ABC News’ Taylor Hom reports:
The U.S. military’s mysterious X-37B space plane is headed back into the great beyond to do… whatever it does up there.
The X-37B is slated for its third launch in October, the Air Force said, but like its two orbital predecessors, the mission of the unmanned spacecraft remains shrouded in secrecy. The exact timing of the October spaceflight, dubbed Orbital Test Vechicle-3 or OTV-3, is also tentative.
“We are on track for the launch of the X-37B to occur next month, but the exact date of the launch is dependent on a number of factors including range conditions and weather,” Air Force spokesperson Lt. Col. John Dorrian told ABC News. The 29-foot-long vehicle is set to launch aboard an Atlas 5 rocket from the Florida station of Cape Canaveral.
The pioneer voyage of the X-37B, called OTV-1, began in April of 2010 and lasted 225 days, eventually landing in December of the same year at the Vandenberg Air Force Base in California. The second orbit, OTV-2, touched down on the same base this past June following a record-breaking 469 day travel.
“For this third launch, while the vehicle is the same… we are considering landing it at NASA Kennedy Space Center in Florida instead of the previous base,” said Dorrian. “We are looking to save money and make use of previous investments and infrastructure already available.”
The mission for this small shuttle-like machine, developed by the U.S. Air Force and based on NASA’s original X-37 design, remains largely classified. The secrecy surrounding the program, which is overseen by the Air Force’s Rapid Capabilities Office, has attracted international attention from nations like China who have speculated a more aggressive intent.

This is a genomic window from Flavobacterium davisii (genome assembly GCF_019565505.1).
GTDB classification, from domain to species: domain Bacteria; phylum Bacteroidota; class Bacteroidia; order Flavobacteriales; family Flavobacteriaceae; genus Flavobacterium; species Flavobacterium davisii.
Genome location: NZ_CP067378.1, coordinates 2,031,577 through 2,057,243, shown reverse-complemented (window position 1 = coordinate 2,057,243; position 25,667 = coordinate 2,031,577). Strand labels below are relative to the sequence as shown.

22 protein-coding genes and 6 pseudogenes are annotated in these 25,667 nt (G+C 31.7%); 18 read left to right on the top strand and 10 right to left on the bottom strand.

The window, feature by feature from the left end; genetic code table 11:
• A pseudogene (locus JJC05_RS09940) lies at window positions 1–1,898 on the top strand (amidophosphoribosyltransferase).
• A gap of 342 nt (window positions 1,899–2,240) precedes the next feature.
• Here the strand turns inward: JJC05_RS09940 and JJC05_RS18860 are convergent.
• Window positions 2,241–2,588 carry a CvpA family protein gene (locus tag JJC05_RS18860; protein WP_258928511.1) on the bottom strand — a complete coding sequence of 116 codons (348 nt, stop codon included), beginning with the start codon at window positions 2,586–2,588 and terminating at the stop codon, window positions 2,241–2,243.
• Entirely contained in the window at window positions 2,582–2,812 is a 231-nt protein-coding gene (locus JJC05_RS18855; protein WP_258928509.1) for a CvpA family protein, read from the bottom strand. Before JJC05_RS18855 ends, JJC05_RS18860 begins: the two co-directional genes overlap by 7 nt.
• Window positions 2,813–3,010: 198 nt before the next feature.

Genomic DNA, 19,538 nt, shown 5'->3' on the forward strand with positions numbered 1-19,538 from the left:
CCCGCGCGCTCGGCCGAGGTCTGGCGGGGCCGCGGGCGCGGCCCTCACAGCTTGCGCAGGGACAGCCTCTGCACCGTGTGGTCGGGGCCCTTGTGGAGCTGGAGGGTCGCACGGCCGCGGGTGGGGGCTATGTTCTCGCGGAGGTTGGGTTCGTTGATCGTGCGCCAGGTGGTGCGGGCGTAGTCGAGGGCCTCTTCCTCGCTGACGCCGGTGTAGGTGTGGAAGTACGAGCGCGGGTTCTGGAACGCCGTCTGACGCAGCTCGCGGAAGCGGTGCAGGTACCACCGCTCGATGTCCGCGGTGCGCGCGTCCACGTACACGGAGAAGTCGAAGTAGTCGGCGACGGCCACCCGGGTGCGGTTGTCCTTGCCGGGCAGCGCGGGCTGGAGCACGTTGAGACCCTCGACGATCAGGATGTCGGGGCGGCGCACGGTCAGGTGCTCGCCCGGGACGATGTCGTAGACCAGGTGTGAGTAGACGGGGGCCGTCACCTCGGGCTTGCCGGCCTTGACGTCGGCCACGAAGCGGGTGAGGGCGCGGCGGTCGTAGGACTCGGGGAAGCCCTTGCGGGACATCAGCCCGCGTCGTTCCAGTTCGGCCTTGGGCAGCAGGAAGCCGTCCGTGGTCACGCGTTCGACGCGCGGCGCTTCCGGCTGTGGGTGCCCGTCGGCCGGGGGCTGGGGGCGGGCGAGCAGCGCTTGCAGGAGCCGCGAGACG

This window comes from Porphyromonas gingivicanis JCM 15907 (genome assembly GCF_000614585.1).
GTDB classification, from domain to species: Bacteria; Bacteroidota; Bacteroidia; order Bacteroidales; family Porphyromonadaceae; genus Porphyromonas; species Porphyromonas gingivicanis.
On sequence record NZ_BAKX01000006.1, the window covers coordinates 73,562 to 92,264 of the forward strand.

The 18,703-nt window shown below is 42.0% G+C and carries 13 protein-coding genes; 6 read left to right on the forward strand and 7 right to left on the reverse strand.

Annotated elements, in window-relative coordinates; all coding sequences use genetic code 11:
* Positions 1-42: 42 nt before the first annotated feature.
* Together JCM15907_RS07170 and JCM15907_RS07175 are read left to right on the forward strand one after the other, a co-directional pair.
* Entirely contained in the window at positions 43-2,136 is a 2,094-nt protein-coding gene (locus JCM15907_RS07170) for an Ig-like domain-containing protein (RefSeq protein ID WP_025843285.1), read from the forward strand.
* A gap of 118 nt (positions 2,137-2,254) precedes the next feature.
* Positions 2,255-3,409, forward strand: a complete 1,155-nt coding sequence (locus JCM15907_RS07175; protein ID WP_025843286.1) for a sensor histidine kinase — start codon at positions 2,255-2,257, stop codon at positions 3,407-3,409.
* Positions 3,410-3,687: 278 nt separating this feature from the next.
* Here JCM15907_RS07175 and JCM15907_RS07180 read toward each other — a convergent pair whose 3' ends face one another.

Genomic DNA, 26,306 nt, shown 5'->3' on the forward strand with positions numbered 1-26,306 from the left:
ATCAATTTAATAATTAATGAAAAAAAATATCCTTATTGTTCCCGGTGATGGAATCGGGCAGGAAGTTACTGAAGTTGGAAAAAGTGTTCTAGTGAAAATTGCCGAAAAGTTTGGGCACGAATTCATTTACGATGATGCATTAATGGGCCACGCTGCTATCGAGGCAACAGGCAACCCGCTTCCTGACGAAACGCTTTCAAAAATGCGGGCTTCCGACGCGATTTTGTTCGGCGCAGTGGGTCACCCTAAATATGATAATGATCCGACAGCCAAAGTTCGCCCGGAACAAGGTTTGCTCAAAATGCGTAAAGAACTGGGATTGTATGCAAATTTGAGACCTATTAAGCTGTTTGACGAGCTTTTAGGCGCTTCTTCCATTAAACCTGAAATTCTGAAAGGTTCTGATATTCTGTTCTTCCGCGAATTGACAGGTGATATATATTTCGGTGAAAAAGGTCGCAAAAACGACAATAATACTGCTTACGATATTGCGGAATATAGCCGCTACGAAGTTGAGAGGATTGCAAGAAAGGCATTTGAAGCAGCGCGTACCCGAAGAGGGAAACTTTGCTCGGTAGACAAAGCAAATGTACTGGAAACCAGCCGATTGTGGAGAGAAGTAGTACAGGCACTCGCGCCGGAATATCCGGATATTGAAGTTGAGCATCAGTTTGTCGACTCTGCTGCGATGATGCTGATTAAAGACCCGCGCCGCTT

“Industry analysts said the spacecraft could be a precursor to an orbiting weapon, capable of dropping bombs or disabling enemy satellites as it circles the globe,” China’s state-run Xinhua news agency wrote in June after OTV-2 concluded its mission.
Since the 2010 maiden flight, U.S. officials have continuously assured the world that the mission of the OTV series is non-nefarious “testing.” For instance, the coming October mission will focus on testing the vehicle’s capabilities as well the cost-effectiveness of the aircraft, Air Force spokesperson Maj. Tracy Bunko told SPACE.com, which first reported on the new mission
“One of the most promising aspects of the X-37B is it enables us to examine a payload system or technology in the environment in which it will perform its mission and inspect them when we bring them back to Earth,” Bunko said. “Returning an experiment via the X-37B OTV enables detailed inspection and significantly better learning than can be achieved by remote telemetry alone.”